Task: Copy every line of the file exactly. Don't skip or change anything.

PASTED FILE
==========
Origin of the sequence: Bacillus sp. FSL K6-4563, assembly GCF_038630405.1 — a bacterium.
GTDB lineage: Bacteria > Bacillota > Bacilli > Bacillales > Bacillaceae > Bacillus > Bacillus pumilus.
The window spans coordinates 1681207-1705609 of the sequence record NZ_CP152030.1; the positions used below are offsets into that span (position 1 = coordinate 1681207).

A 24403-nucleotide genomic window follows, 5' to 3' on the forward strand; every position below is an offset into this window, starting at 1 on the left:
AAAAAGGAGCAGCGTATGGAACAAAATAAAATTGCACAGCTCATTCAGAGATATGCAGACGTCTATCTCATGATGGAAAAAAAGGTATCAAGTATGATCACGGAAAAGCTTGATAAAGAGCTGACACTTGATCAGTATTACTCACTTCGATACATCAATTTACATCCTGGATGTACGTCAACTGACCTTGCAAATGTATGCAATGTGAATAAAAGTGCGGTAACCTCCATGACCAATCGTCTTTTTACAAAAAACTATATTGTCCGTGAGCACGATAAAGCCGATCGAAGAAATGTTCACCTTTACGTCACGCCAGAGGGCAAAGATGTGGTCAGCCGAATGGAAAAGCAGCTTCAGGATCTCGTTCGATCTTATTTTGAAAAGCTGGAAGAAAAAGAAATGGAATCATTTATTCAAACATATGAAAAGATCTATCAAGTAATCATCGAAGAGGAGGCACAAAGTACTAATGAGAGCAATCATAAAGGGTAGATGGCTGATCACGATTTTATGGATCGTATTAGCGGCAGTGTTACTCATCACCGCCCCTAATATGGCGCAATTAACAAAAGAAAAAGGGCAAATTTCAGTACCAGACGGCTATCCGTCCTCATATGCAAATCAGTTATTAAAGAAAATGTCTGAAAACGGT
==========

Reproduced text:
Origin of the sequence: Bacillus sp. FSL K6-4563, assembly GCF_038630405.1 — a bacterium.
GTDB lineage: Bacteria > Bacillota > Bacilli > Bacillales > Bacillaceae > Bacillus > Bacillus pumilus.
The window spans coordinates 1681207-1705609 of the sequence record NZ_CP152030.1; the positions used below are offsets into that span (position 1 = coordinate 1681207).

A 24403-nucleotide genomic window follows, 5' to 3' on the forward strand; every position below is an offset into this window, starting at 1 on the left:
AAAAAGGAGCAGCGTATGGAACAAAATAAAATTGCACAGCTCATTCAGAGATATGCAGACGTCTATCTCATGATGGAAAAAAAGGTATCAAGTATGATCACGGAAAAGCTTGATAAAGAGCTGACACTTGATCAGTATTACTCACTTCGATACATCAATTTACATCCTGGATGTACGTCAACTGACCTTGCAAATGTATGCAATGTGAATAAAAGTGCGGTAACCTCCATGACCAATCGTCTTTTTACAAAAAACTATATTGTCCGTGAGCACGATAAAGCCGATCGAAGAAATGTTCACCTTTACGTCACGCCAGAGGGCAAAGATGTGGTCAGCCGAATGGAAAAGCAGCTTCAGGATCTCGTTCGATCTTATTTTGAAAAGCTGGAAGAAAAAGAAATGGAATCATTTATTCAAACATATGAAAAGATCTATCAAGTAATCATCGAAGAGGAGGCACAAAGTACTAATGAGAGCAATCATAAAGGGTAGATGGCTGATCACGATTTTATGGATCGTATTAGCGGCAGTGTTACTCATCACCGCCCCTAATATGGCGCAATTAACAAAAGAAAAAGGGCAAATTTCAGTACCAGACGGCTATCCGTCCTCATATGCAAATCAGTTATTAAAGAAAATGTCTGAAAACGGT